Bulgaria's Jews have a surprising, and again, little-known history. Other Balkan neighbors, such as Croatia and Romania, were brutal in their treatment of them. The Jews of Macedonia, a land whose people and language are essentially Bulgarian, did not fare well. Mostly they died - in Fascist death camps.In Rumania, local Fascists hung Jews on meat hooks, and Croatians were among the staunchest and most brutal allies of Hitler. Those sympathies still exist there today.
In Bulgaria, it isnıt that you donıt see both Nazi and Communist graffiti on the walls, but anti-Semitism never held sway. Indeed, in Sofia the main Jewish synagogue is not far from the Turkish mosque at the cityıs center, and is surrounded by hot springs whose mineral water is piped to the surface for people who take the stuff home.
Stankov makes a powerful argument that Bulgarians, from top Orthodox church officials to parliamentary dealers to the King himself, refused to turn over Bulgaria's Jews to Hitler. He says that King Boris, the father of the present King Simeon, was summoned to Hitlerıs court over his refusal to turn over Jews. He refused a second time and was flown home - too high and too fast for a man with a heart condition; he died shortly after his return.
Stankov said that it hasn't been proved, but it is widely believed Simeon's death was an intentional punishment of the monarch.
The fact that Bulgarian musicians are little heard on the world stage like they used to be does not directly affect Stankov.
He is well enough known people contact him to tour. He still tours widely in the former Soviet bloc countries, in Japan, Taiwan, Singapore and Europe, and occasionally in the United States. He has performed at Carnegie Hall and the Kennedy Center.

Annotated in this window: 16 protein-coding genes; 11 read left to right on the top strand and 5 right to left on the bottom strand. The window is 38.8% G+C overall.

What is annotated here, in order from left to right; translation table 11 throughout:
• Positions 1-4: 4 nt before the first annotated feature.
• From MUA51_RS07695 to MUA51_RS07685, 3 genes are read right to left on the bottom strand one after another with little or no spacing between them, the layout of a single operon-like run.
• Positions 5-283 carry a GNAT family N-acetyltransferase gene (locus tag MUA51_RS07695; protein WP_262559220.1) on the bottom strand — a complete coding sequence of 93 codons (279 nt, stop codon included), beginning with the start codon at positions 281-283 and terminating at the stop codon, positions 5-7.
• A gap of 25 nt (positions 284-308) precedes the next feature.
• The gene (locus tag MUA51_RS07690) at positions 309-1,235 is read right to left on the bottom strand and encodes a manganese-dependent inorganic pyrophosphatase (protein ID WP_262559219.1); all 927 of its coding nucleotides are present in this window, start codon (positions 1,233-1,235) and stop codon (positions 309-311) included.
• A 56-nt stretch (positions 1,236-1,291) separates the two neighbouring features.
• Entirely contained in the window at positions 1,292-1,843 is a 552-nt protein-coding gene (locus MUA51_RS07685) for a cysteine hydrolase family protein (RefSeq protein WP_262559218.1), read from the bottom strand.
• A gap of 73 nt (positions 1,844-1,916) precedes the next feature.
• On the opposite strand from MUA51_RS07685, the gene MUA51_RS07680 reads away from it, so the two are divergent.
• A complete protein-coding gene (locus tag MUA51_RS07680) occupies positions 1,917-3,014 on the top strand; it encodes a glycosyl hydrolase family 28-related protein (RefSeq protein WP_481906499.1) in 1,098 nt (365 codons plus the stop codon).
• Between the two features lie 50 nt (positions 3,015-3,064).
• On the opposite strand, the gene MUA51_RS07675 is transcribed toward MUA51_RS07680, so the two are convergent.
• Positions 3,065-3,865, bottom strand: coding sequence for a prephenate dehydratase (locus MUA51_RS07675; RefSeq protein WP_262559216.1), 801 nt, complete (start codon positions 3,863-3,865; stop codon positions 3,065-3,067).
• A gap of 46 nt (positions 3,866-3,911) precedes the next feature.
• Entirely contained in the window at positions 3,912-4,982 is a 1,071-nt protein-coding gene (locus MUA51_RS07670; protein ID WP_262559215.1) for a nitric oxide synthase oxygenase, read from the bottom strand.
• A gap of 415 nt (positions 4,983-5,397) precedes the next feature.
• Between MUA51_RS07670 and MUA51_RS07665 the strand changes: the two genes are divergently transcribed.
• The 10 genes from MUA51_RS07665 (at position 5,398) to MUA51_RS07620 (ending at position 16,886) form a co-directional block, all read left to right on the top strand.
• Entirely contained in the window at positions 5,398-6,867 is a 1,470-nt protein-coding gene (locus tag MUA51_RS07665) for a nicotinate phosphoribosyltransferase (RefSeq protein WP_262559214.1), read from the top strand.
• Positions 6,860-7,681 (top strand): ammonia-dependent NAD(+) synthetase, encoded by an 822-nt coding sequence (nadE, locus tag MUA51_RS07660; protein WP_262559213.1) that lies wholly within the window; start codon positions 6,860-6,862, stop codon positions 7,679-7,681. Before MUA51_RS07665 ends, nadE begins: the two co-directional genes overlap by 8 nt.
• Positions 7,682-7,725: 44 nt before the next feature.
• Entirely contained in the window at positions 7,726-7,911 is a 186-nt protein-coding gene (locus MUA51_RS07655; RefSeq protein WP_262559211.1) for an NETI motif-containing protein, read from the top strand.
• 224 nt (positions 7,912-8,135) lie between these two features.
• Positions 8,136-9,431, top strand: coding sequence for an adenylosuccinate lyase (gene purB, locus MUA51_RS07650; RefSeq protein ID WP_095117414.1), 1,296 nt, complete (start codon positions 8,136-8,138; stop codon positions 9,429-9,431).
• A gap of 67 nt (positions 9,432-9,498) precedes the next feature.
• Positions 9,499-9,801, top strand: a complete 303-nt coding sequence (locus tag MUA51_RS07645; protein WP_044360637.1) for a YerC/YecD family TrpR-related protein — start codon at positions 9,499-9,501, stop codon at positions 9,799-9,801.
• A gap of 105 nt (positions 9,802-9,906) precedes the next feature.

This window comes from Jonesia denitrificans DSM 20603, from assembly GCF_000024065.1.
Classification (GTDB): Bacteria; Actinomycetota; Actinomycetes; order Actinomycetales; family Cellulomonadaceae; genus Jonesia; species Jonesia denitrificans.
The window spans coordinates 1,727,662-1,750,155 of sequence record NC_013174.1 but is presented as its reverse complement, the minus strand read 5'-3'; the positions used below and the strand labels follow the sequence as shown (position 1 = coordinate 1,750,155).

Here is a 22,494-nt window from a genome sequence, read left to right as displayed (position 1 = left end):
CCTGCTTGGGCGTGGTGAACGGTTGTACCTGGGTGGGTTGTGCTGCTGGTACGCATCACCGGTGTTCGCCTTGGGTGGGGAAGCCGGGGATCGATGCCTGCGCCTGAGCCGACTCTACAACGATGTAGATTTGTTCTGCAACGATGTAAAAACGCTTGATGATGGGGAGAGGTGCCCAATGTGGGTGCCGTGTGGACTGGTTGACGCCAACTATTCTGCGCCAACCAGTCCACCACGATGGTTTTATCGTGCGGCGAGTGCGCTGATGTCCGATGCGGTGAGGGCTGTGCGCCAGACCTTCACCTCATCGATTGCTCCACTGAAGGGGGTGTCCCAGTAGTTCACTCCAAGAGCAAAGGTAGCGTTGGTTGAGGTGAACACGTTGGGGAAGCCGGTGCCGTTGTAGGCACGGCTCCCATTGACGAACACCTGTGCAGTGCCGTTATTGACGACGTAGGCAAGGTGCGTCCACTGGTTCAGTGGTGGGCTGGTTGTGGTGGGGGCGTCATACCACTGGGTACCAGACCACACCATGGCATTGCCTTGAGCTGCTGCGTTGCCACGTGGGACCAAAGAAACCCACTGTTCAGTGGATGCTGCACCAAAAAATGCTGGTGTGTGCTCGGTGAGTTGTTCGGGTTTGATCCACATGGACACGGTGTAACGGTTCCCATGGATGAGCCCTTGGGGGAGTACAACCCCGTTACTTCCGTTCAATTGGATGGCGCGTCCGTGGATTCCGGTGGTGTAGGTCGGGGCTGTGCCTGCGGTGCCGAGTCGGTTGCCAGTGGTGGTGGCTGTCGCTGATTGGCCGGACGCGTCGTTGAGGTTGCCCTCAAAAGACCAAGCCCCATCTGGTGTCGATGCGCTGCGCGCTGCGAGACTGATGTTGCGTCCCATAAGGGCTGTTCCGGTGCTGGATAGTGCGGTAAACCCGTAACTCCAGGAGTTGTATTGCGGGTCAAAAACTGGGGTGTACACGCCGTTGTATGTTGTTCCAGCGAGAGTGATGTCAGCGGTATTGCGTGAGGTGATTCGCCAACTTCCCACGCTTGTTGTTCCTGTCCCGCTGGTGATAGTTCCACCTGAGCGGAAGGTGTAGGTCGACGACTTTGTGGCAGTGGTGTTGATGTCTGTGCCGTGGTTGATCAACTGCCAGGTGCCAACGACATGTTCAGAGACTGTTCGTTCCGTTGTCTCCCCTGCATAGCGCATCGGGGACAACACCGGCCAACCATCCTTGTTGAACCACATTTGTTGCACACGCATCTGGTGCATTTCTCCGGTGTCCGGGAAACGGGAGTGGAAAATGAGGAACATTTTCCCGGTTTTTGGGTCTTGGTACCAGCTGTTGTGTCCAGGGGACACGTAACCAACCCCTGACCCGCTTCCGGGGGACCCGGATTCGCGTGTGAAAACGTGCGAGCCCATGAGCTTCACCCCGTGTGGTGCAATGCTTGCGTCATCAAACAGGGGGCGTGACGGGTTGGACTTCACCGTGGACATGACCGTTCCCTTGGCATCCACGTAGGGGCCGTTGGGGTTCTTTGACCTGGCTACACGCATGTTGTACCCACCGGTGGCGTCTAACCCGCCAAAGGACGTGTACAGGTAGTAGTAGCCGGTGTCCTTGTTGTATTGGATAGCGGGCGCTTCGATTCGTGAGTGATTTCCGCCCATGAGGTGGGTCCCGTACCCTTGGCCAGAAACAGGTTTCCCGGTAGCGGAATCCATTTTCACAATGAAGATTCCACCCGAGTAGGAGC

Music is not the only area in which Bulgaria has been left in its own morass. Under communism, Bulgaria had a lot of factories and industries - steel, for example. But their market was the former Soviet bloc, and with the collapse of communism, the factories simply collapsed.
Nowadays, Bulgaria still produces a lot of agriculture - you need only eat the luscious peaches and rosy tomatoes beside their American cousins to know what those fruits should really taste like. But the Common Market wonıt allow the produce in and so Bulgaria is denied a market there. The European world is also unfriendly to Bulgarian singers.
Today, as Bulgaria tries to get admitted into the Common Market, one of the prices being demanded is the closing of an old Soviet-style nuclear power plant that provides one of the countryıs few exports, electricity.
Common Market nations complain about the plantıs safety, yet want to replace it with another in Romania of much the same kind. The Bulgarian government is officially gave its support to the war in Iraq, perhaps because like other former Soviet bloc countries it wants American largesse - yet almost no one in the country approves of the war.
Stankov says that the official reason the Common Market is reluctant to admit Bulgaria is that the Mafia is now completely integrated into Bulgaria's power elite.
"They drive around in BMWs with blacked-out windows. Technically, blacked -out windows are illegal, but the police are afraid to stop them," he says.
I tell him you can see the same thing in Los Angeles. And how about Italy, where the prime minister is widely believed to be in bed with the real Mafia?
He responds with a weary nod that seems to say, "For Bulgaria, it's always the same old story."
Lionel Rolfe is the author of "Literary L.A." and "Fat Man on the Left." A new paperback edition of his "Death And Redemption in London & L.A." is now available on Amazon.com and Barnes & Noble (www.barnesandnoble.com).